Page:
Jewish World Review May 15, 2001 / 22 Iyar, 5761
I am not among the Washington Post-hating right. Though it's a liberal newspaper, it isn't nearly as biased as its competitor (in the influence market), The New York Times. In some stories, you can almost hear the grunts of effort as it conscientiously attempts to present both sides.
But liberals, even liberals trying to be fair, do not make the same news judgments as conservatives. That's why the Ashcroft story is so revealing. They truly believe that a daily Bible study and prayer session is controversial -- and sufficiently newsworthy to merit front-page treatment! Would they have treated the story the same way if Ashcroft began each day studying Confucius? Or if Joe Lieberman were attorney general and began each day with morning devotions, as observant Jews do, would that be cause for front-page treatment?
As he did while a U.S. senator, John Ashcroft starts each day at 8 a.m. by reading a section of scripture. Between three and 30 staffers, including one Orthodox Jew, participate in what they call RAMP -- "read, argue, memorize and pray."
A number of Justice Department employees are offended. "It's alienating," one lawyer told the Post. "He's using public spaces to have a personally meaningful event to which I would not be welcome, nor would I feel welcome." Another was more strident, and more pompous, "The purpose of the Department of Justice is to do the business of the government, not to establish a religion. It strikes me and a lot of others as offensive, disrespectful and unconstitutional ..."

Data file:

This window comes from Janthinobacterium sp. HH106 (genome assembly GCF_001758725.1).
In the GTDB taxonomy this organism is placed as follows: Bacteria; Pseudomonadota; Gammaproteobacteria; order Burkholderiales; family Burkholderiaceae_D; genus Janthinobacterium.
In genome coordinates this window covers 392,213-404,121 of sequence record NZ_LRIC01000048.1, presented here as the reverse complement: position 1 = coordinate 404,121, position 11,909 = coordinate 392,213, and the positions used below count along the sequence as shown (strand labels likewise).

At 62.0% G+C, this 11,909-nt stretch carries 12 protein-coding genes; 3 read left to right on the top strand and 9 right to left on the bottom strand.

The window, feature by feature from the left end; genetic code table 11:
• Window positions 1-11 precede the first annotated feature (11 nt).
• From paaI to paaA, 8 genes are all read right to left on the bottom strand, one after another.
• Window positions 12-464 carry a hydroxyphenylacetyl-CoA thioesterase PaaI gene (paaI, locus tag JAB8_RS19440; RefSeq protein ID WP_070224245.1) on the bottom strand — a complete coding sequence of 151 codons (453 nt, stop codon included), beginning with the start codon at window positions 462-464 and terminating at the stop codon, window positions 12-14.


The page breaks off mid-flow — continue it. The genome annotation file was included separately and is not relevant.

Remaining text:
As far as the exclusion argument goes, Ashcroft has said that the prayer group is open to all. But the constitutional argument is a caricature of the liberal case against mixing church and state. In public, when their names are attached to what they say, liberals usually insist that they are all for religion. Some, like Barry Lynn of People United for the Separation of Church and State, insist that in their personal lives, they are quite pious. The only reason they oppose public displays of religion, they claim, is constitutional fastidiousness. But when offering anonymous quotes to The Washington Post, they reveal the truth, which is that they are getting pretty close to regarding religion itself, well Christianity anyway, as unconstitutional.
Now it is true that in a pluralistic society like ours a certain amount of tact among members of the majority religion is appreciated. I've been to countless meetings and dinners in which a prayer is offered "in Jesus' name." The ministers and priests who put it that way probably never consider that other believers cannot say "amen" when the prayer is concluded that way. Isn't it just as easy to speak of the almighty or the creator and leave no one out? (Atheists and agnostics are not left out when others are praying. They are not required to pray.)
But honestly, to suggest that Ashcroft is somehow compromising his position or offending the Constitution by praying every day -- as scores of senators, congressmen and judges also do -- really amounts to selective bullying. They are bullying the Christians and only the Christians. The irony is that in the same week that The Washington Post broke the prayergate scandal, the Los Angeles Times issued a report on Ashcroft's tenure so far that suggests he's a man of his word. As he promised during his confirmation hearings, he has vigorously prosecuted the civil-rights laws (only committed left-wing ideologues ever doubted he would), aided black colleges, sent federal lawyers to Cincinnati to investigate white-on-black shootings, requested the extradition of a fugitive accused of murdering an abortionist and declared racial profiling a top priority.
But he's a dangerous fundamentalist if he cracks a Bible every